Image of a degenerative discSymptomatic cervical degenerative disc disease is a painful condition that can greatly reduce the quality of a patient’s life. Cervical degenerative disc disease is a normal part of our aging process, although in most instances it doesn’t cause pain. In a small percentage of people painful symptoms will develop and cervical degenerative disc disease treatment will be required.

The Symptoms of Cervical Degenerative Disc Disease

Common symptoms of cervical degenerative disc diseases include the following:

  • Pain caused by a stiff or inflexible neck
  • Tingling in the neck, shoulders, and arms
  • Muscular weakness in the neck, shoulder, and arms

Tingling and muscular weakness caused by cervical degenerative disc disease is a result of a pinched nerve in the neck. For more information please see our page with information about pinched nerve in the neck here.

Cervical Degenerative Disc Disease Treatment Options

When dealing with the majority of degenerative back conditions, you are recommended to begin treatment with conservative methods before seeking surgery, unless surgery is necessary because your condition is an emergency. Because of its invasive nature you should not attempt surgery before all conservative degenerative disc disease treatment options have been exhausted.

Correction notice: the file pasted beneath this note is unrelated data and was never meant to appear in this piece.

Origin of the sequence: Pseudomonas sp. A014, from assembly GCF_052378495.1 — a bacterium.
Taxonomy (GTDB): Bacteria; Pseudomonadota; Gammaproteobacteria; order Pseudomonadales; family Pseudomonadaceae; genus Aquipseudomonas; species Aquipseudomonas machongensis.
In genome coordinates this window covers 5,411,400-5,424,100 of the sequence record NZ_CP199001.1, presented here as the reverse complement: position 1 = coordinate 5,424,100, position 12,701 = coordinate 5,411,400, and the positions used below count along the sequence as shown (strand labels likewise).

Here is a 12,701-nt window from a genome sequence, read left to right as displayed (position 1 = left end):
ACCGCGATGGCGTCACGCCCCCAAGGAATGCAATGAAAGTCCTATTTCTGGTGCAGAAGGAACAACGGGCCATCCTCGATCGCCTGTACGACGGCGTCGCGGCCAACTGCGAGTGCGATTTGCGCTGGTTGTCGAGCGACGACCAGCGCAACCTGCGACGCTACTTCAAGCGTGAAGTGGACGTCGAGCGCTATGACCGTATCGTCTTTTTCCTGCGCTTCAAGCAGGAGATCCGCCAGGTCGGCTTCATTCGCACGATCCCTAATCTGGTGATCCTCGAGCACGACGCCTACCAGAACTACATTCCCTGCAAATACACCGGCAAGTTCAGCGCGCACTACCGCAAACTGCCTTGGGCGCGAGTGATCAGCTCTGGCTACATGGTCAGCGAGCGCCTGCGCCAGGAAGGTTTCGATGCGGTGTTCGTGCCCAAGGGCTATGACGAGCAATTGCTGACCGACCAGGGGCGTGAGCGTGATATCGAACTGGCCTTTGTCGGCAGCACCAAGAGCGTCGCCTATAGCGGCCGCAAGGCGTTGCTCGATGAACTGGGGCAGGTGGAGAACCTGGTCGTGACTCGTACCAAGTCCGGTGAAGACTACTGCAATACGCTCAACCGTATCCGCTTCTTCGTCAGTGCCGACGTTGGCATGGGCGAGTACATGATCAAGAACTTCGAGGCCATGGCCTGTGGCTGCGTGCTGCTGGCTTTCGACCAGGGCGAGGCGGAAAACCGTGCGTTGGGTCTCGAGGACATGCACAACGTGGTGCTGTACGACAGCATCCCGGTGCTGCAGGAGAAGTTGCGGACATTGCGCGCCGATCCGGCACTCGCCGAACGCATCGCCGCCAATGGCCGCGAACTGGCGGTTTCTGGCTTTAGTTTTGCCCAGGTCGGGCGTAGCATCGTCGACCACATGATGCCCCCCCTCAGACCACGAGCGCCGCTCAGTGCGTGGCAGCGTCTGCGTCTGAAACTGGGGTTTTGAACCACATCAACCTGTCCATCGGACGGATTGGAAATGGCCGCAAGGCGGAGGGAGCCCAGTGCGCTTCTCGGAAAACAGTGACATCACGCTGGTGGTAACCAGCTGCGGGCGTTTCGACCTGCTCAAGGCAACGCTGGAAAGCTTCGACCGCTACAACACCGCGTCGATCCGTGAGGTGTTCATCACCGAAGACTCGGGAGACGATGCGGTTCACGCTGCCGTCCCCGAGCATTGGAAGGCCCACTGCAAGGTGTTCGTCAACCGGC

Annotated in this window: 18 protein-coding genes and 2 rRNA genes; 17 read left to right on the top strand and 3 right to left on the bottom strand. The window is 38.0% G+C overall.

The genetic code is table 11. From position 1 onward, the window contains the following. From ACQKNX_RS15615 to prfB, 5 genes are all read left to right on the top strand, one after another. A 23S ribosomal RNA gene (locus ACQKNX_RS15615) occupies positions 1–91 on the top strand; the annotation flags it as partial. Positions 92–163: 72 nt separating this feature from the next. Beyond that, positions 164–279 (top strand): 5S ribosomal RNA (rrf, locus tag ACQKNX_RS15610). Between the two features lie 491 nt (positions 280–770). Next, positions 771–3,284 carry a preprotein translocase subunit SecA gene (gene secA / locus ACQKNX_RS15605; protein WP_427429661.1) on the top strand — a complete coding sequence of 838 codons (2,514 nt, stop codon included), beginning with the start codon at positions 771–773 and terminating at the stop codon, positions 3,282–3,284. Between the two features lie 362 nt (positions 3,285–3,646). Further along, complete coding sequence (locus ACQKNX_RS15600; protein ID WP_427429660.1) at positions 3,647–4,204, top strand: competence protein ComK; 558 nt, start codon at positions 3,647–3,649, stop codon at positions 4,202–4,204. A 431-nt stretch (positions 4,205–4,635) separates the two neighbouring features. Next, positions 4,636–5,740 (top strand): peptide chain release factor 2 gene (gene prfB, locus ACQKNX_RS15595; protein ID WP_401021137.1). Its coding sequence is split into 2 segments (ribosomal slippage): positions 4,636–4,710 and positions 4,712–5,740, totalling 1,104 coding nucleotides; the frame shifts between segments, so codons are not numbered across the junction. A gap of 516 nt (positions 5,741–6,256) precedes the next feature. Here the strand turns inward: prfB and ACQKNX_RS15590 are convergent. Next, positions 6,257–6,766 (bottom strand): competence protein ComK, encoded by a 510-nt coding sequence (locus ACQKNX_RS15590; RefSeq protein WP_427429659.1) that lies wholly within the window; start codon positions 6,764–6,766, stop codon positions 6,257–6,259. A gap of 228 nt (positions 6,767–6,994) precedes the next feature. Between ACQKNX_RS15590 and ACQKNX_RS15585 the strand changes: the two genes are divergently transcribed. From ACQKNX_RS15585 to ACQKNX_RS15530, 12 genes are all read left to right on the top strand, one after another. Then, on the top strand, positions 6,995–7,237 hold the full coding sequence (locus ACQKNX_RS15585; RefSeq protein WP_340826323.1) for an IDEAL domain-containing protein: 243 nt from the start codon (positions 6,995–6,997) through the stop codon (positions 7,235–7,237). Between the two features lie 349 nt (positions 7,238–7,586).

Conservative Treatment Options for Cervical Degenerative Disc Disease

Listed below are some of the common treatments.

  • Physical therapy
  • Chiropractic manipulation
  • Anti-inflammatory medication (nonsteroidal anti-inflammatory drugs)
  • Traction
  • Spinal injections

Cervical Degenerative Disc Disease Surgery

Conservative treatments for cervical degenerative disc disease are attempted for 2-3 months and then evaluated. If there is little or no progress with conservative treatments, surgery may be an option if your quality of lifestyle is being significantly affected.

Cervical Discectomy with Fusion
When combined with a cervical fusion a cervical discectomy is one of the most aggressive and invasive procedures that you can attempt for cervical degenerative disc disease treatment. For this reason alone a cervical discectomy combined with fusion is usually considered a final treatment option. The combined procedure involves gaining access to the damaged disc (usually through the front of the neck), removing the damaged disc, and then fusing the vertebrae together with a bone graft (bone or synthetic material) to rebuild the stability of the cervical spine.
A foraminotomy is a procedure performed to enlarge the vertebral foramen and to increase the amount of room available to exiting nerves. The procedure is done either alone or alongside a laminotomy.
Cervical Laminectomy
This procedure relieves pressure placed on the spinal cord by removing part or all of the lamina. The end goal of the procedure is to widen the spinal canal, creating more room for the spinal nerves and spinal cord.
A laminotomy is a procedure that is similar to a laminectomy discussed above. The difference between the 2 is that during a laminotomy for cervical degenerative disc treatment only a small portion of the lamina is removed. The procedure is extremely targeted with the objective of relieving pressure on specific nerves.